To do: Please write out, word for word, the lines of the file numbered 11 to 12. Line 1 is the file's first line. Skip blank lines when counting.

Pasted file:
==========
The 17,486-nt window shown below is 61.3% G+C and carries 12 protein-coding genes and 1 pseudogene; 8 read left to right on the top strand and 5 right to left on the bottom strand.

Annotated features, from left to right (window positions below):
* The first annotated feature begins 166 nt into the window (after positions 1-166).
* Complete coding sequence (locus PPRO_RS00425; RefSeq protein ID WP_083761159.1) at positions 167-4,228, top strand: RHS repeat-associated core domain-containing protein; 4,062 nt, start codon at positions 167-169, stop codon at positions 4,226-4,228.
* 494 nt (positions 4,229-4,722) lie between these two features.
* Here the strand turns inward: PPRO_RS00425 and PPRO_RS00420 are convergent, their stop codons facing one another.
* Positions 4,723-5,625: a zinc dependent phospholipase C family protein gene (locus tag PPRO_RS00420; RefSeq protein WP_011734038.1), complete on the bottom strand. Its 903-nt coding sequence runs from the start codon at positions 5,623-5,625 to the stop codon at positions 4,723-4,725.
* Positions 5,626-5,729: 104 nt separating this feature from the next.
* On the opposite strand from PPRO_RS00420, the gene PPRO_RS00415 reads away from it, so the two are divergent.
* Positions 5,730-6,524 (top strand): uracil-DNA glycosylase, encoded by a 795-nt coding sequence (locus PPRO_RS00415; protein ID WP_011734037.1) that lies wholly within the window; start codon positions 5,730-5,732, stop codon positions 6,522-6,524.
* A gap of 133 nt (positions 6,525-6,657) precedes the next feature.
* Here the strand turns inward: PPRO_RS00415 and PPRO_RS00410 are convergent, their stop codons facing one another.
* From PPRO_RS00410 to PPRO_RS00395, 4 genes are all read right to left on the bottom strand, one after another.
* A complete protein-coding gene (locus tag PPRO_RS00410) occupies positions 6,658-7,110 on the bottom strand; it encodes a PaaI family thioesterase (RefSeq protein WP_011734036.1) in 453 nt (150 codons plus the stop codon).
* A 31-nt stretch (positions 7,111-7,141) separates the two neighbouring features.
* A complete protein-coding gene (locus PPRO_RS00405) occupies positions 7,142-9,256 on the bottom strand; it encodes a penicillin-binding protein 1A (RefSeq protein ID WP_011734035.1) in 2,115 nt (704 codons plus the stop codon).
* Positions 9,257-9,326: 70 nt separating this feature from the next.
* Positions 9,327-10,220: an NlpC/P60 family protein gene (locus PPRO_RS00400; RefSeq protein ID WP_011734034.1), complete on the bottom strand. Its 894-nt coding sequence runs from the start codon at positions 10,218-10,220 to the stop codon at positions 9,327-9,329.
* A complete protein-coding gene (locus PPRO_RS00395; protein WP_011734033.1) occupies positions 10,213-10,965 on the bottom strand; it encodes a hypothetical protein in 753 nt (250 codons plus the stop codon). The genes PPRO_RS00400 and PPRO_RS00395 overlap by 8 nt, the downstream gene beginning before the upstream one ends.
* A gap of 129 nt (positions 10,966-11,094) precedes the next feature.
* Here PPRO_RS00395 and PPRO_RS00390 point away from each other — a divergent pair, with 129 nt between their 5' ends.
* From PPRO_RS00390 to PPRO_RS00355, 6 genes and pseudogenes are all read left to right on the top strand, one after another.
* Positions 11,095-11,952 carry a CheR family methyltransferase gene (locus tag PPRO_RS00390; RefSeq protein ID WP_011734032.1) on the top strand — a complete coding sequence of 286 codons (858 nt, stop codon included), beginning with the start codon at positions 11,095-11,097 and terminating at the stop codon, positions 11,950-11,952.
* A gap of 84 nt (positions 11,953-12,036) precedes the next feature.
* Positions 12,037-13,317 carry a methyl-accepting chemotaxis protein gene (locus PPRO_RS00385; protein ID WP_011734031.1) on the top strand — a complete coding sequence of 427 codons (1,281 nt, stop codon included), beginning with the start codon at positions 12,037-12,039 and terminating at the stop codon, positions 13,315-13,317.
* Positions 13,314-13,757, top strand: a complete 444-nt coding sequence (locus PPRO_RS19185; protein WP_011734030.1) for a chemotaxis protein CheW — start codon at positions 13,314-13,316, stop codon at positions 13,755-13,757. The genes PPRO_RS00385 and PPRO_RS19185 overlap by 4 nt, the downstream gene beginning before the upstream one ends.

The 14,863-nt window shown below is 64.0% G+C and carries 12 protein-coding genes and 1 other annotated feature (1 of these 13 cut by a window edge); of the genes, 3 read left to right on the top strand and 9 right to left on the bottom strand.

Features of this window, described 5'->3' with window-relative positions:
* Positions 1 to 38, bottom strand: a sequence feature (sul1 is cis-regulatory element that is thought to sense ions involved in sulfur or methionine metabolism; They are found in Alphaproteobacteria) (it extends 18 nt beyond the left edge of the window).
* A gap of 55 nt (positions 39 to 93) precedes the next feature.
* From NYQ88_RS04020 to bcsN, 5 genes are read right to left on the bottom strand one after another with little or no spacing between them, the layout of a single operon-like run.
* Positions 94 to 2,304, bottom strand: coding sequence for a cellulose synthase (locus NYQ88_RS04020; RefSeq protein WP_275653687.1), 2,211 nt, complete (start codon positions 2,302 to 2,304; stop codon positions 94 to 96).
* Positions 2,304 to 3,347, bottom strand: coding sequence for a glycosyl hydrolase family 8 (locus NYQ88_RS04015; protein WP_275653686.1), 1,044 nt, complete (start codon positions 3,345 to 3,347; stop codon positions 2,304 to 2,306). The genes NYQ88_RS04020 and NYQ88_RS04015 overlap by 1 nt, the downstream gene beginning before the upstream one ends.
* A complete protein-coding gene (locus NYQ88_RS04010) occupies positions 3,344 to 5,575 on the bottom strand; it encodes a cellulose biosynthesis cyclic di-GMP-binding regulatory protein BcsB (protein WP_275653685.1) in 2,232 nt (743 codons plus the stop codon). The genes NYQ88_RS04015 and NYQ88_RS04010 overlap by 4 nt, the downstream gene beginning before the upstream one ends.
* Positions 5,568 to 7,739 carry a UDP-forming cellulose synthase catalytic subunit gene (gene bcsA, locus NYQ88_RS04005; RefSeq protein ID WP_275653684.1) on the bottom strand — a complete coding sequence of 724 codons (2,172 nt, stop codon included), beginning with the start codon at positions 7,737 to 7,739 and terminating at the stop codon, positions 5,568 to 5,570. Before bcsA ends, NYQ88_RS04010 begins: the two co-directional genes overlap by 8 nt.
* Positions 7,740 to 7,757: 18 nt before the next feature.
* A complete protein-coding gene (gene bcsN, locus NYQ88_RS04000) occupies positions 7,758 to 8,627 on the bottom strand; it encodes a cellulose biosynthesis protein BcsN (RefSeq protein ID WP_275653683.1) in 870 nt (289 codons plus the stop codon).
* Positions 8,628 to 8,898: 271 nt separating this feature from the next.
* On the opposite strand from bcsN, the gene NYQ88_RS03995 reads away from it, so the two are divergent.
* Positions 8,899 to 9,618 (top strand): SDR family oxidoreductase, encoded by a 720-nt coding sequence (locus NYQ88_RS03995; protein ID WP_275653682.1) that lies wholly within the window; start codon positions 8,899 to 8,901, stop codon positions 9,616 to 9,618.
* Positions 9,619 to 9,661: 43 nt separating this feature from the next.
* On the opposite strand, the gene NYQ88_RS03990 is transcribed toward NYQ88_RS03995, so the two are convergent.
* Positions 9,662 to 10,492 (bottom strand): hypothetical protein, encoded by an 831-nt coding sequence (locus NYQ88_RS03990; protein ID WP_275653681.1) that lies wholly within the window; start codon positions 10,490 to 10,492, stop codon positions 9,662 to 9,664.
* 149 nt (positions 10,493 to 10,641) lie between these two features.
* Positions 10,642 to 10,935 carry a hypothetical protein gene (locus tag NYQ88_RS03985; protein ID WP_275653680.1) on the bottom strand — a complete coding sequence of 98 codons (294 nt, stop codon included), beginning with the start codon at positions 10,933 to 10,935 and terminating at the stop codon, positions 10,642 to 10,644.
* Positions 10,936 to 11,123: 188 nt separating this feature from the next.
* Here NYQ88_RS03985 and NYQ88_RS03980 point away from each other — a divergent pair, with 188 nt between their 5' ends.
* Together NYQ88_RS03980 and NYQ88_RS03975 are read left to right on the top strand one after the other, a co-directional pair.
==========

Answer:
* A gap of 133 nt (positions 6,525-6,657) precedes the next feature.
* Here the strand turns inward: PPRO_RS00415 and PPRO_RS00410 are convergent, their stop codons facing one another.